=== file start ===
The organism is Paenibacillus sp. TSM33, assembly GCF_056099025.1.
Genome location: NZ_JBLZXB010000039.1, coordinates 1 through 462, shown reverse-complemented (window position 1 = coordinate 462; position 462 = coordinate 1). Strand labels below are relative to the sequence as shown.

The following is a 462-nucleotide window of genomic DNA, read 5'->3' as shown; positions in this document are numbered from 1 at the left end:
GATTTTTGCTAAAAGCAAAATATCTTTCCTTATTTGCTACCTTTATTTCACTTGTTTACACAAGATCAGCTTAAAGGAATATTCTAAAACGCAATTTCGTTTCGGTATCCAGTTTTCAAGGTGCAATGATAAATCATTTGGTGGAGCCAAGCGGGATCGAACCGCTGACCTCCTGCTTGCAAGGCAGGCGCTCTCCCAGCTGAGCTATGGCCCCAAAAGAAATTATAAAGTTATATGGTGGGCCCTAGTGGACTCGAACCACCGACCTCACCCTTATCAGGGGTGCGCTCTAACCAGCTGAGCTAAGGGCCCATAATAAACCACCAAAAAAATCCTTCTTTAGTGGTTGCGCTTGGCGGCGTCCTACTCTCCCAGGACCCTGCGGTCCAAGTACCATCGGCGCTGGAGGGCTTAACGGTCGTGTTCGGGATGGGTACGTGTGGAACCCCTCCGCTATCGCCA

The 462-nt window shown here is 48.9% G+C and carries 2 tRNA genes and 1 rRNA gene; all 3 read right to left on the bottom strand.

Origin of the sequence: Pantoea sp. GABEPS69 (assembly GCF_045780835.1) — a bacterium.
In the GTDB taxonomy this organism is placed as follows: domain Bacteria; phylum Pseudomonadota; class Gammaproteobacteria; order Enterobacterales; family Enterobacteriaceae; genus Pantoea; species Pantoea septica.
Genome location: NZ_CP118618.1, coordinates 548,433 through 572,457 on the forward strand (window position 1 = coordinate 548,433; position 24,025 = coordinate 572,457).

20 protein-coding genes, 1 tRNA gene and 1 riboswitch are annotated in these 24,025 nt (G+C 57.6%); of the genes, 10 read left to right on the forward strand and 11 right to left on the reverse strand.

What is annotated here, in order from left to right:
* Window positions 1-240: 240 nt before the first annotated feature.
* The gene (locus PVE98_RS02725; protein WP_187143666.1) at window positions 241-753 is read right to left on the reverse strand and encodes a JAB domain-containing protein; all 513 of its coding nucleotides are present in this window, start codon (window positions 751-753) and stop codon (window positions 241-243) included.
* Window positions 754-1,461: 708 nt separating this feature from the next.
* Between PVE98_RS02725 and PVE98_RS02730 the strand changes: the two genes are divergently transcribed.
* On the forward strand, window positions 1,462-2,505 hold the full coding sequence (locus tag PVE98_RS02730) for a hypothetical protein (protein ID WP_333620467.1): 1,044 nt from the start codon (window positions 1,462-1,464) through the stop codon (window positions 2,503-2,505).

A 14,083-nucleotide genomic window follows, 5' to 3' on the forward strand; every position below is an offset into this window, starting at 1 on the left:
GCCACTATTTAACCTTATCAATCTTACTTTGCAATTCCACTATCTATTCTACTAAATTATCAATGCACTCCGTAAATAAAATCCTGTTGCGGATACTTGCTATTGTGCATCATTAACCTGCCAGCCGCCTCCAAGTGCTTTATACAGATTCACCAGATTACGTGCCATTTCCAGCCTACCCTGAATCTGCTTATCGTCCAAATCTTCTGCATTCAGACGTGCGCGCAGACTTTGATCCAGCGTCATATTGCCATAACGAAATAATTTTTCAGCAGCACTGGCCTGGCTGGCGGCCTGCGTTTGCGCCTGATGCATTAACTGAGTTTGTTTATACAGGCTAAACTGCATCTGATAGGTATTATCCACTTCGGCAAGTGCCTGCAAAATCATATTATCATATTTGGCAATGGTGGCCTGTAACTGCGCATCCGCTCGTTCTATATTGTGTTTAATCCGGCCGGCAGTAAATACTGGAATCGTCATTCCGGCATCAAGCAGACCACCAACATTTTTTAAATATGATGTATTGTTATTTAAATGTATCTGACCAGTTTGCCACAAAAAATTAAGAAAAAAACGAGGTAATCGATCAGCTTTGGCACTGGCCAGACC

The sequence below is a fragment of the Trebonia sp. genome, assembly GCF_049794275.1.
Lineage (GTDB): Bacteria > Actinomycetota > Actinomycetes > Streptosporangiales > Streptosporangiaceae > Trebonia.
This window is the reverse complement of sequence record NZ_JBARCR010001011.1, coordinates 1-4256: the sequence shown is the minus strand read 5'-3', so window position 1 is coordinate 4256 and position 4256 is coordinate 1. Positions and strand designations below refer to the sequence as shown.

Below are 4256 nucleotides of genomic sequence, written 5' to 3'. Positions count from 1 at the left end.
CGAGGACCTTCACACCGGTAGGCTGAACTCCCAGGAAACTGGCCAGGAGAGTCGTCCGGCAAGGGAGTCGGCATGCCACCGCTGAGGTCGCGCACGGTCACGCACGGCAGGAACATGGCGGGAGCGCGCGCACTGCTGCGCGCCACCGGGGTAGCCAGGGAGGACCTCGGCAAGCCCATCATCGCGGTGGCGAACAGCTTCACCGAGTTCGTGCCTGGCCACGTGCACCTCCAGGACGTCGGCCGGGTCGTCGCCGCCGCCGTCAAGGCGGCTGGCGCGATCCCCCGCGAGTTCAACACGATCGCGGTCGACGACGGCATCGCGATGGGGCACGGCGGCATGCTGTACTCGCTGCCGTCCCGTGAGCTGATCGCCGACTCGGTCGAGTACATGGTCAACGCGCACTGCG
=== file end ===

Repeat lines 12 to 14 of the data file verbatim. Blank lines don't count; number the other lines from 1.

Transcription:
* The gene (locus PVE98_RS02725; protein WP_187143666.1) at window positions 241-753 is read right to left on the reverse strand and encodes a JAB domain-containing protein; all 513 of its coding nucleotides are present in this window, start codon (window positions 751-753) and stop codon (window positions 241-243) included.
* Window positions 754-1,461: 708 nt separating this feature from the next.
* Between PVE98_RS02725 and PVE98_RS02730 the strand changes: the two genes are divergently transcribed.